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CV thinking about its own energy project  

Cherry Valley’s Citizens Committee on Renewable and Alternative Energy has invited Keith Pitman, CEO of Empire State Wind Energy, LLC, to talk about his company’s focus on “win-win local partnerships with local taxing authorities” on Nov. 13 at 7 p.m. at the Cherry Valley Community Center.

The meeting’s objective is to educate the committee and Cherry Valley residents about renewable energy sources that have the potential to benefit the entire municipality. It comes in response to town supervisor Tom Garretson’s directive to the committee in August to “make recommendations to the town board on utilizing practical, local conservation measures and the development of alternative and renewable energy projects in Cherry Valley” and to “identify options to bring the town of Cherry Valley to a sustainable future.”

Garreston said last December that the town board was committed to looking into alternative energy for all the town.

“There’s no project right now. We’re talking out loud – thinking about some options that might work,” he said.

“With Reunion Power we had a developer telling the town what it was going to do. This would be the town telling the developer what would be acceptable.”

Garretson said his goal was to find a project that was both economically feasible for the town and agreeable to everyone. The presentation by Pitman will be followed by an informal, question and answer session.

Empire State Wind Energy, formed by upstate entrepreneur Tom Golisano, seeks to harness the power of rural New York’s wind resources for local and public benefit, and only builds projects that are acceptable and beneficial to overall community stakeholders.

Acceptable projects – as judged by host communities – may range from small turbines powering municipal facilities to major regional multi-megawatt ventures that feed power back into the grid.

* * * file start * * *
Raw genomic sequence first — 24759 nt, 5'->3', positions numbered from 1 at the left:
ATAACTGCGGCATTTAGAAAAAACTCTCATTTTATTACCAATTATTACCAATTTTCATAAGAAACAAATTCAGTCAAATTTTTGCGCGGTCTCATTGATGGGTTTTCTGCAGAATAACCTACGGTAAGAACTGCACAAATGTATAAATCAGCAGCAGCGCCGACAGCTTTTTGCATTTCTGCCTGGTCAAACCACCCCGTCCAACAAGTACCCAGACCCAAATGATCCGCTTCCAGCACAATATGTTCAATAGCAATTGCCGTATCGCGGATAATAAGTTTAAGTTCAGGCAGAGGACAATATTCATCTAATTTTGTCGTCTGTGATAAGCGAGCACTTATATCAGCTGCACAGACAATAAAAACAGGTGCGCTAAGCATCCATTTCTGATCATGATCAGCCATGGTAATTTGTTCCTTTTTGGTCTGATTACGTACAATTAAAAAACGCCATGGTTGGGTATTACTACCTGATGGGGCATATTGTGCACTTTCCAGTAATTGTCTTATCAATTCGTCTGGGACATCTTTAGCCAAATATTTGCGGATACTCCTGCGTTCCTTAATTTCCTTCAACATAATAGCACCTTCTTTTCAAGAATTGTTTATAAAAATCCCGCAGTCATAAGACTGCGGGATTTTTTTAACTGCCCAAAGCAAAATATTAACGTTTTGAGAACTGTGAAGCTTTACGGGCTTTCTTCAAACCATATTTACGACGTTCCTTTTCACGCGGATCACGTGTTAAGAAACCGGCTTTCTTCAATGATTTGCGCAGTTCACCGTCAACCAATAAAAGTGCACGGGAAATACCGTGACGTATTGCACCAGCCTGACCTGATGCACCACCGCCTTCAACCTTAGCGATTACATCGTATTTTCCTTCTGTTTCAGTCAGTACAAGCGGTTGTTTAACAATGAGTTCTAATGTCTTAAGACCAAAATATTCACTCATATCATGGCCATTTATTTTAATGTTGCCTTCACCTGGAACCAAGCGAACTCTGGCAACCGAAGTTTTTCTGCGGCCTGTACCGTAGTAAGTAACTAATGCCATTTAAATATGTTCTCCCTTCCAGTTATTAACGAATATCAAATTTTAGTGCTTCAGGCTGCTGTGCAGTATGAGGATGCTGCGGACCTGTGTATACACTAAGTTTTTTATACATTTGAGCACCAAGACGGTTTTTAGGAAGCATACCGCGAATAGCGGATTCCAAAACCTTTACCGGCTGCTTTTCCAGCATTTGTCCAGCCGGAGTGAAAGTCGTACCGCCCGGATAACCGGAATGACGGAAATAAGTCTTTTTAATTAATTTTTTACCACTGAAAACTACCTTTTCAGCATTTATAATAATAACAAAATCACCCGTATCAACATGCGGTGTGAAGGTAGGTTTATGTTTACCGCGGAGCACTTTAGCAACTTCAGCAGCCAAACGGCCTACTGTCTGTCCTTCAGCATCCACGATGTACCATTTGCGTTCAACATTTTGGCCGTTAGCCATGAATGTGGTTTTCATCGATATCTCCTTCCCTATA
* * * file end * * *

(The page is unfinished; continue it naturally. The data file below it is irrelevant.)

Both Golisano and CEO Keith Pitman have deep roots in upstate New York, growing up in small rural towns like the ones their company helps.

They have lived their entire lives in the state. Pitman has served as superintendent of two municipally-owned electric utilities, as a forensic engineer and as business and technical advisor to utilities, law firms, and governments.

Pitman’s commitment to Empire Wind manifests his deeply held belief in strengthening communities through ingenuity and entrepreneurship.

Golisano emphasizes that Empire Wind’s projects involve and benefit local people, local communities and local economies.

Empire Wind’s business model relies on partnering with communities on projects that meet broad community centered objectives, while upfront and development costs are borne by the company.

Communities retain ownership and profit-sharing options in their projects, negotiated upon project inception, that leave the community in complete control of the long term benefits.

The Citizens Committee on Renewable and Alternative Energy is chaired by town board member MArk Cornwell.

The committee is currently researching energy-saving strategies as well as options for increased local energy production.

The Citizens Committee on Renewable and Alternative Energy states categorically that there is no project currently under consideration for Cherry Valley and the public meeting on Nov. 13 is purely informational.

The Cooperstown Crier

25 October 2007

This article is the work of the source indicated. Any opinions expressed in it are not necessarily those of National Wind Watch.

The copyright of this article resides with the author or publisher indicated. As part of its noncommercial effort to present the environmental, social, scientific, and economic issues of large-scale wind power development to a global audience seeking such information, National Wind Watch endeavors to observe “fair use” as provided for in section 107 of U.S. Copyright Law and similar “fair dealing” provisions of the copyright laws of other nations. Send requests to excerpt, general inquiries, and comments via e-mail.

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